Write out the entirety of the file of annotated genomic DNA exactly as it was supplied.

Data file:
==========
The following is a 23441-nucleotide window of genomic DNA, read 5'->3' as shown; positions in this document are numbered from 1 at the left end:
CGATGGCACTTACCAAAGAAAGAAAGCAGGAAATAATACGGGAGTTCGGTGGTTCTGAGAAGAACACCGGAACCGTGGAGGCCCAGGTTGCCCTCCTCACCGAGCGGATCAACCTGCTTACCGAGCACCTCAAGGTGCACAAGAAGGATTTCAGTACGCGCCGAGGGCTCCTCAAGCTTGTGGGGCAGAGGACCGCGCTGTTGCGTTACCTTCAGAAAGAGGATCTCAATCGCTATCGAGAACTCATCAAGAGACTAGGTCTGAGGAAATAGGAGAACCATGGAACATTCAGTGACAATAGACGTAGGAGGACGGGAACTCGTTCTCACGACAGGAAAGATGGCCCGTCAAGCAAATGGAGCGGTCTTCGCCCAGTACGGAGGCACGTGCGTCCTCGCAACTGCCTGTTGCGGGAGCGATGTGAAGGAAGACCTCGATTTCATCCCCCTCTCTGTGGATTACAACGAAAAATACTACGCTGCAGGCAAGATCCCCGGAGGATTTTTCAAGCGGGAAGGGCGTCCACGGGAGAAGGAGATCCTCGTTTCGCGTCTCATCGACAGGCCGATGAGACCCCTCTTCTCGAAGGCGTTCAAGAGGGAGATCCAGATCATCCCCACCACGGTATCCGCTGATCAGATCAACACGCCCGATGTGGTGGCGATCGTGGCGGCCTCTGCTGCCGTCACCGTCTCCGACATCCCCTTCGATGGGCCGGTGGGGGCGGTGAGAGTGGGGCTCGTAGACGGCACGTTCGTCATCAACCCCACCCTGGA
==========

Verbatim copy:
The following is a 23441-nucleotide window of genomic DNA, read 5'->3' as shown; positions in this document are numbered from 1 at the left end:
CGATGGCACTTACCAAAGAAAGAAAGCAGGAAATAATACGGGAGTTCGGTGGTTCTGAGAAGAACACCGGAACCGTGGAGGCCCAGGTTGCCCTCCTCACCGAGCGGATCAACCTGCTTACCGAGCACCTCAAGGTGCACAAGAAGGATTTCAGTACGCGCCGAGGGCTCCTCAAGCTTGTGGGGCAGAGGACCGCGCTGTTGCGTTACCTTCAGAAAGAGGATCTCAATCGCTATCGAGAACTCATCAAGAGACTAGGTCTGAGGAAATAGGAGAACCATGGAACATTCAGTGACAATAGACGTAGGAGGACGGGAACTCGTTCTCACGACAGGAAAGATGGCCCGTCAAGCAAATGGAGCGGTCTTCGCCCAGTACGGAGGCACGTGCGTCCTCGCAACTGCCTGTTGCGGGAGCGATGTGAAGGAAGACCTCGATTTCATCCCCCTCTCTGTGGATTACAACGAAAAATACTACGCTGCAGGCAAGATCCCCGGAGGATTTTTCAAGCGGGAAGGGCGTCCACGGGAGAAGGAGATCCTCGTTTCGCGTCTCATCGACAGGCCGATGAGACCCCTCTTCTCGAAGGCGTTCAAGAGGGAGATCCAGATCATCCCCACCACGGTATCCGCTGATCAGATCAACACGCCCGATGTGGTGGCGATCGTGGCGGCCTCTGCTGCCGTCACCGTCTCCGACATCCCCTTCGATGGGCCGGTGGGGGCGGTGAGAGTGGGGCTCGTAGACGGCACGTTCGTCATCAACCCCACCCTGGA